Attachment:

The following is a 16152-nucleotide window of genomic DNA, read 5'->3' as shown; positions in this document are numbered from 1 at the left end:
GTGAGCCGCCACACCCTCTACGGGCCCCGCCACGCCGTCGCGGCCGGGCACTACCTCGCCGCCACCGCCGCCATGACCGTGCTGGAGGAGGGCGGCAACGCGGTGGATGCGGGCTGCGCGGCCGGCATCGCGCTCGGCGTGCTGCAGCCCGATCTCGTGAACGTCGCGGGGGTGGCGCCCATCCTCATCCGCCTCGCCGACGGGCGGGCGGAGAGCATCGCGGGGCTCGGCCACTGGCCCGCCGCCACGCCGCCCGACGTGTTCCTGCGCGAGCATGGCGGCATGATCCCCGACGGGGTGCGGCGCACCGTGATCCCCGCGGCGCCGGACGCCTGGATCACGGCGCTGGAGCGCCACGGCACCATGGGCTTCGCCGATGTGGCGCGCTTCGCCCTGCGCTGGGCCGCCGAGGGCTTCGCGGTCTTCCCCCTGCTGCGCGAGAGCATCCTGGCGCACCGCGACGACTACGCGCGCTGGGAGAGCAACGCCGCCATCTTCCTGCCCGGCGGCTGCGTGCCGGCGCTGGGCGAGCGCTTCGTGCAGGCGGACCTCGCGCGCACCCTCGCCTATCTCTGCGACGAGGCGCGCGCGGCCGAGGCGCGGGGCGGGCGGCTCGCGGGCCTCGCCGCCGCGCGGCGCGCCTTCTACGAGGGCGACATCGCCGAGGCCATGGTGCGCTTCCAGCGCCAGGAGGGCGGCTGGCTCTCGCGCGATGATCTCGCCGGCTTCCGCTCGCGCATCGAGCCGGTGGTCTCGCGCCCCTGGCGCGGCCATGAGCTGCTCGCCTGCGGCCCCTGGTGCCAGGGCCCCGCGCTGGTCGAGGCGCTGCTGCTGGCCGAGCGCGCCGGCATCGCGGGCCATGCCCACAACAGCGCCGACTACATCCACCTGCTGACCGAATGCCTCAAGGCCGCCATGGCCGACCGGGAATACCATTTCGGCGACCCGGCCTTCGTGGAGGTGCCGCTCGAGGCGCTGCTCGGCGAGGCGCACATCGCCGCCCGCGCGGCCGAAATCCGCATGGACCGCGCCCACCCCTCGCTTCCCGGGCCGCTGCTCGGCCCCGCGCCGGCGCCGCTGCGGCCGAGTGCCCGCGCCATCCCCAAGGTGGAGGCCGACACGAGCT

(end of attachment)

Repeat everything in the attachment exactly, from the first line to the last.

The following is a 16152-nucleotide window of genomic DNA, read 5'->3' as shown; positions in this document are numbered from 1 at the left end:
GTGAGCCGCCACACCCTCTACGGGCCCCGCCACGCCGTCGCGGCCGGGCACTACCTCGCCGCCACCGCCGCCATGACCGTGCTGGAGGAGGGCGGCAACGCGGTGGATGCGGGCTGCGCGGCCGGCATCGCGCTCGGCGTGCTGCAGCCCGATCTCGTGAACGTCGCGGGGGTGGCGCCCATCCTCATCCGCCTCGCCGACGGGCGGGCGGAGAGCATCGCGGGGCTCGGCCACTGGCCCGCCGCCACGCCGCCCGACGTGTTCCTGCGCGAGCATGGCGGCATGATCCCCGACGGGGTGCGGCGCACCGTGATCCCCGCGGCGCCGGACGCCTGGATCACGGCGCTGGAGCGCCACGGCACCATGGGCTTCGCCGATGTGGCGCGCTTCGCCCTGCGCTGGGCCGCCGAGGGCTTCGCGGTCTTCCCCCTGCTGCGCGAGAGCATCCTGGCGCACCGCGACGACTACGCGCGCTGGGAGAGCAACGCCGCCATCTTCCTGCCCGGCGGCTGCGTGCCGGCGCTGGGCGAGCGCTTCGTGCAGGCGGACCTCGCGCGCACCCTCGCCTATCTCTGCGACGAGGCGCGCGCGGCCGAGGCGCGGGGCGGGCGGCTCGCGGGCCTCGCCGCCGCGCGGCGCGCCTTCTACGAGGGCGACATCGCCGAGGCCATGGTGCGCTTCCAGCGCCAGGAGGGCGGCTGGCTCTCGCGCGATGATCTCGCCGGCTTCCGCTCGCGCATCGAGCCGGTGGTCTCGCGCCCCTGGCGCGGCCATGAGCTGCTCGCCTGCGGCCCCTGGTGCCAGGGCCCCGCGCTGGTCGAGGCGCTGCTGCTGGCCGAGCGCGCCGGCATCGCGGGCCATGCCCACAACAGCGCCGACTACATCCACCTGCTGACCGAATGCCTCAAGGCCGCCATGGCCGACCGGGAATACCATTTCGGCGACCCGGCCTTCGTGGAGGTGCCGCTCGAGGCGCTGCTCGGCGAGGCGCACATCGCCGCCCGCGCGGCCGAAATCCGCATGGACCGCGCCCACCCCTCGCTTCCCGGGCCGCTGCTCGGCCCCGCGCCGGCGCCGCTGCGGCCGAGTGCCCGCGCCATCCCCAAGGTGGAGGCCGACACGAGCT